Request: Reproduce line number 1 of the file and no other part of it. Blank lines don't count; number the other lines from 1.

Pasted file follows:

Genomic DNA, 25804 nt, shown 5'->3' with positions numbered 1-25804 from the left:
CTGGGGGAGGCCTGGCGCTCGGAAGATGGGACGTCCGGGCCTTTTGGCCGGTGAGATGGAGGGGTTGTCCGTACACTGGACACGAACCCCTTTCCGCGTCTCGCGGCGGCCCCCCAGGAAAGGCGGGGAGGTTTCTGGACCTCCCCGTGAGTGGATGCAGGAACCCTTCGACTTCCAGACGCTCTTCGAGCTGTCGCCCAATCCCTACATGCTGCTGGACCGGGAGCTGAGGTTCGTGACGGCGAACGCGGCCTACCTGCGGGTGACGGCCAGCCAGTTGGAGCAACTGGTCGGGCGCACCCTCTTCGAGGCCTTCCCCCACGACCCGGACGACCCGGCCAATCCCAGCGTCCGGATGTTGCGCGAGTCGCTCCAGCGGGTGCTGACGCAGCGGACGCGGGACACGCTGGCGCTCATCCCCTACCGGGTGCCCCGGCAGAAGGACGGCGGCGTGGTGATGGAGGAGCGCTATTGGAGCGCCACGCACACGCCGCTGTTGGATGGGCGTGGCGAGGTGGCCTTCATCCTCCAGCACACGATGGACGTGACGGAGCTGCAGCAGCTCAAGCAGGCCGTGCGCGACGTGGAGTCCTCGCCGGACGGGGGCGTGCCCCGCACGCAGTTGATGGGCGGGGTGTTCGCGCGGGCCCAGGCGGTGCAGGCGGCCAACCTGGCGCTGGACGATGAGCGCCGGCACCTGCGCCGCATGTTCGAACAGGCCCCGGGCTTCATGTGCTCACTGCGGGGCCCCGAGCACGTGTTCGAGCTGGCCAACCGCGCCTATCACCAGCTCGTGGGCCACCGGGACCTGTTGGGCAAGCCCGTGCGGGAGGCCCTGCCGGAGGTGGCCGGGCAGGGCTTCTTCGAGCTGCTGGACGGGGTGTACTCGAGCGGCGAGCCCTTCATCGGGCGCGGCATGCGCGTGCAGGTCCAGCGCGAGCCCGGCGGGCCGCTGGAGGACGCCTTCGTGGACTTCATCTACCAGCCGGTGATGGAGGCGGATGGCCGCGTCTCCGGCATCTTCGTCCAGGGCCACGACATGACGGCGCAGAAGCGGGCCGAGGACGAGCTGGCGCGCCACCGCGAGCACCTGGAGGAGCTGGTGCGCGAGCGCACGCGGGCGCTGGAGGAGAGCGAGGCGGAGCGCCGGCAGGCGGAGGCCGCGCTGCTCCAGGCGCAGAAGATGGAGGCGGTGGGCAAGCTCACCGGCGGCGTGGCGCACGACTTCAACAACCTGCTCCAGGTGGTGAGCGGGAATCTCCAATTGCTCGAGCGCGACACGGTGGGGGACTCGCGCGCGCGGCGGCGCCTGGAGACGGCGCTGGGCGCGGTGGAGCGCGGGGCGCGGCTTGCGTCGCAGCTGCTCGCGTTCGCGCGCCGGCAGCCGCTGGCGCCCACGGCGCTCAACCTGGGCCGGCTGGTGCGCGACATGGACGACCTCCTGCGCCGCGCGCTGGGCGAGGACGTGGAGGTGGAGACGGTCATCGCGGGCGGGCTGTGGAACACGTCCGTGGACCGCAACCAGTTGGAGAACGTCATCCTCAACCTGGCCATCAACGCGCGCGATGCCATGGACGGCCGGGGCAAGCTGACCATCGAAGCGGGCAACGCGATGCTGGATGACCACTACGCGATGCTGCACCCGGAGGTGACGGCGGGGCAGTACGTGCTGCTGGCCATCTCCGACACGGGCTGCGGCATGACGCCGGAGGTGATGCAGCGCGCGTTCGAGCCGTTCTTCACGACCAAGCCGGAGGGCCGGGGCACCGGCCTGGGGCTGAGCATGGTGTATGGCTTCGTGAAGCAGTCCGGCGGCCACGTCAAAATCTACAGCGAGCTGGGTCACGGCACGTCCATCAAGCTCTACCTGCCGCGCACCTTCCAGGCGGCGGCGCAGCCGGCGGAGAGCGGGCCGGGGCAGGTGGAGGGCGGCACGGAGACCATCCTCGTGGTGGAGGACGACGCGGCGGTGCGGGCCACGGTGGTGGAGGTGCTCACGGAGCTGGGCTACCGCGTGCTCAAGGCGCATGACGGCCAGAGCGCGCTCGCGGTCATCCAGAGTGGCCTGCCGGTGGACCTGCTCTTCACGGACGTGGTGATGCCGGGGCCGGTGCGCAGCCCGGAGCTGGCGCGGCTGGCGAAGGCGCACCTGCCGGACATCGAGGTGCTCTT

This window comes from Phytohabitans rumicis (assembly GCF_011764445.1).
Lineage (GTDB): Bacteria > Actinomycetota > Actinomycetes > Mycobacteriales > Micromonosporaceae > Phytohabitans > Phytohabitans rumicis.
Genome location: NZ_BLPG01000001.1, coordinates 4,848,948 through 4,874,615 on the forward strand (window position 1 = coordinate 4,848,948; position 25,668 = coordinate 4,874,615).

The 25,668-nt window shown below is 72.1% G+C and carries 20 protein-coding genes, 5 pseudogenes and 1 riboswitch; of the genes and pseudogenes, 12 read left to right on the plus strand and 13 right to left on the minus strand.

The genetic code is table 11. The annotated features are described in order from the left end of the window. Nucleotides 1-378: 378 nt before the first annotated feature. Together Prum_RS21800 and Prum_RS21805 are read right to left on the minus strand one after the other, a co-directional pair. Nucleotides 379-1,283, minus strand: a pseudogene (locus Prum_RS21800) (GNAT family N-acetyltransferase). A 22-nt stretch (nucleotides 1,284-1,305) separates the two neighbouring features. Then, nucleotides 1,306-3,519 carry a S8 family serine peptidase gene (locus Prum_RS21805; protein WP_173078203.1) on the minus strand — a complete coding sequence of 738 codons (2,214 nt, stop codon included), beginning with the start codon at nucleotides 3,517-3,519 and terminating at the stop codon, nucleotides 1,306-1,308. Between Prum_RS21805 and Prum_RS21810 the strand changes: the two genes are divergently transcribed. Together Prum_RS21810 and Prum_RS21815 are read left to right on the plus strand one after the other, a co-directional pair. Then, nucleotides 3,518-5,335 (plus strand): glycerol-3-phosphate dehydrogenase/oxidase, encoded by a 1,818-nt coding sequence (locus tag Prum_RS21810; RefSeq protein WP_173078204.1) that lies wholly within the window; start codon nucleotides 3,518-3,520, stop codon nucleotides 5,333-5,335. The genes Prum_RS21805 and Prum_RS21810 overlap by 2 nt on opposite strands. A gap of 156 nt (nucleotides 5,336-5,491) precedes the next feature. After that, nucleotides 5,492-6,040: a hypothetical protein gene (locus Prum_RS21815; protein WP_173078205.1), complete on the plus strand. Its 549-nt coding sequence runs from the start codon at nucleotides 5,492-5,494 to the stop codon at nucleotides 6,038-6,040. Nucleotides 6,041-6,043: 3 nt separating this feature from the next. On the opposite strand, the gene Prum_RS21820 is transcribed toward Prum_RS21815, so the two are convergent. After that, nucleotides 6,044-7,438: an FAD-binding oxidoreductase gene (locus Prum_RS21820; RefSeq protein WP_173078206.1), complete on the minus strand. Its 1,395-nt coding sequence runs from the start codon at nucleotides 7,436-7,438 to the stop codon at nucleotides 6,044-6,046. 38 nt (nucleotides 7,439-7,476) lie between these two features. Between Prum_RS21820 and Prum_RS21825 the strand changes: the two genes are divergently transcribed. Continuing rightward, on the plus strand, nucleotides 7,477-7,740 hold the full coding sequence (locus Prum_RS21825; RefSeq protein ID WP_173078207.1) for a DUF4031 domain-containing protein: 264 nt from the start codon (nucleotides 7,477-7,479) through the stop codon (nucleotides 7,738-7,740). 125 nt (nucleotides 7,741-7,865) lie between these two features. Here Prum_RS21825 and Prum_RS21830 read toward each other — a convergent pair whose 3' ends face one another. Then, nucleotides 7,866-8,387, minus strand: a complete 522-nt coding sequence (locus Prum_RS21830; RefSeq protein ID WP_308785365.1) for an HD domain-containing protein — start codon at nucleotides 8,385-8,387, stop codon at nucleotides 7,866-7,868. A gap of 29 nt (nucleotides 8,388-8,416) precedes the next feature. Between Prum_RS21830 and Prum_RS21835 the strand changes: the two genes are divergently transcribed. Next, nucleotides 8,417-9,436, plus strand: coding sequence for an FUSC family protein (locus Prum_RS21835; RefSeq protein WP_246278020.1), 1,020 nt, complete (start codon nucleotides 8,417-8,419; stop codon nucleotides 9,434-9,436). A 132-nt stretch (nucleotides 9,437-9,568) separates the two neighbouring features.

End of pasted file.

Genomic DNA, 25804 nt, shown 5'->3' with positions numbered 1-25804 from the left: